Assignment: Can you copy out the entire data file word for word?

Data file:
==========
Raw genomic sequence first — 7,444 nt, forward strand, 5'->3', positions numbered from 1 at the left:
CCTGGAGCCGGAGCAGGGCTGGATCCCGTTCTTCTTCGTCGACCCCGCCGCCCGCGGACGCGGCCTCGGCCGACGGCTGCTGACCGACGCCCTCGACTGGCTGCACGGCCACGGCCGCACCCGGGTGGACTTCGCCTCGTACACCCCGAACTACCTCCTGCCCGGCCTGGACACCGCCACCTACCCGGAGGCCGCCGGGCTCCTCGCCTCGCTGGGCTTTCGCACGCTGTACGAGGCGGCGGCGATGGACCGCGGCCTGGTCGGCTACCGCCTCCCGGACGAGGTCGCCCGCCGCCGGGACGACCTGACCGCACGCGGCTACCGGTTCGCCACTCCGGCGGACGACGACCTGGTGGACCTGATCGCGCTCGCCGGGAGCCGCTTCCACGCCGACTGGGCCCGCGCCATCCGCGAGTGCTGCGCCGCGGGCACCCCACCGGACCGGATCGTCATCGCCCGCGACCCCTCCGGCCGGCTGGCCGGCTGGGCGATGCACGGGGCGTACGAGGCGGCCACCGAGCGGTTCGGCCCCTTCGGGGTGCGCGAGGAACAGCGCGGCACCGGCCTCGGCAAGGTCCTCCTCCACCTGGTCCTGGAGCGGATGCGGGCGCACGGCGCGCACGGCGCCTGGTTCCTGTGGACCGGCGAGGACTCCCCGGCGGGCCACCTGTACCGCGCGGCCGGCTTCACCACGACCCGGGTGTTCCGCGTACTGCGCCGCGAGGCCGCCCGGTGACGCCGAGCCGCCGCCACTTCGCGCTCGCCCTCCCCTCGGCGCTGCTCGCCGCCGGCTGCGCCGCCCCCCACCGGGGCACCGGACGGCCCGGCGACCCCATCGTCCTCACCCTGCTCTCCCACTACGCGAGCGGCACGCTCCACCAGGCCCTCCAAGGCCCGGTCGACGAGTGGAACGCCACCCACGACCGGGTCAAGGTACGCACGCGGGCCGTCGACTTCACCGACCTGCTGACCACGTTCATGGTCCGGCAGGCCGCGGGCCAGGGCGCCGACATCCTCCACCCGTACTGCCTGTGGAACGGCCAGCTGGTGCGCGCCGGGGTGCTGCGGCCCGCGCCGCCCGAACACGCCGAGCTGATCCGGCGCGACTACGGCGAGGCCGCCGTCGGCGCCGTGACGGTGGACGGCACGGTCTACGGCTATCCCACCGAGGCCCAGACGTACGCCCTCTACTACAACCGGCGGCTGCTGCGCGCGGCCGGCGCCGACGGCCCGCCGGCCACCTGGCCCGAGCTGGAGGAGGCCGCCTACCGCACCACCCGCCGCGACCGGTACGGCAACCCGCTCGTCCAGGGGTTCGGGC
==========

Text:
Raw genomic sequence first — 7,444 nt, forward strand, 5'->3', positions numbered from 1 at the left:
CCTGGAGCCGGAGCAGGGCTGGATCCCGTTCTTCTTCGTCGACCCCGCCGCCCGCGGACGCGGCCTCGGCCGACGGCTGCTGACCGACGCCCTCGACTGGCTGCACGGCCACGGCCGCACCCGGGTGGACTTCGCCTCGTACACCCCGAACTACCTCCTGCCCGGCCTGGACACCGCCACCTACCCGGAGGCCGCCGGGCTCCTCGCCTCGCTGGGCTTTCGCACGCTGTACGAGGCGGCGGCGATGGACCGCGGCCTGGTCGGCTACCGCCTCCCGGACGAGGTCGCCCGCCGCCGGGACGACCTGACCGCACGCGGCTACCGGTTCGCCACTCCGGCGGACGACGACCTGGTGGACCTGATCGCGCTCGCCGGGAGCCGCTTCCACGCCGACTGGGCCCGCGCCATCCGCGAGTGCTGCGCCGCGGGCACCCCACCGGACCGGATCGTCATCGCCCGCGACCCCTCCGGCCGGCTGGCCGGCTGGGCGATGCACGGGGCGTACGAGGCGGCCACCGAGCGGTTCGGCCCCTTCGGGGTGCGCGAGGAACAGCGCGGCACCGGCCTCGGCAAGGTCCTCCTCCACCTGGTCCTGGAGCGGATGCGGGCGCACGGCGCGCACGGCGCCTGGTTCCTGTGGACCGGCGAGGACTCCCCGGCGGGCCACCTGTACCGCGCGGCCGGCTTCACCACGACCCGGGTGTTCCGCGTACTGCGCCGCGAGGCCGCCCGGTGACGCCGAGCCGCCGCCACTTCGCGCTCGCCCTCCCCTCGGCGCTGCTCGCCGCCGGCTGCGCCGCCCCCCACCGGGGCACCGGACGGCCCGGCGACCCCATCGTCCTCACCCTGCTCTCCCACTACGCGAGCGGCACGCTCCACCAGGCCCTCCAAGGCCCGGTCGACGAGTGGAACGCCACCCACGACCGGGTCAAGGTACGCACGCGGGCCGTCGACTTCACCGACCTGCTGACCACGTTCATGGTCCGGCAGGCCGCGGGCCAGGGCGCCGACATCCTCCACCCGTACTGCCTGTGGAACGGCCAGCTGGTGCGCGCCGGGGTGCTGCGGCCCGCGCCGCCCGAACACGCCGAGCTGATCCGGCGCGACTACGGCGAGGCCGCCGTCGGCGCCGTGACGGTGGACGGCACGGTCTACGGCTATCCCACCGAGGCCCAGACGTACGCCCTCTACTACAACCGGCGGCTGCTGCGCGCGGCCGGCGCCGACGGCCCGCCGGCCACCTGGCCCGAGCTGGAGGAGGCCGCCTACCGCACCACCCGCCGCGACCGGTACGGCAACCCGCTCGTCCAGGGGTTCGGGC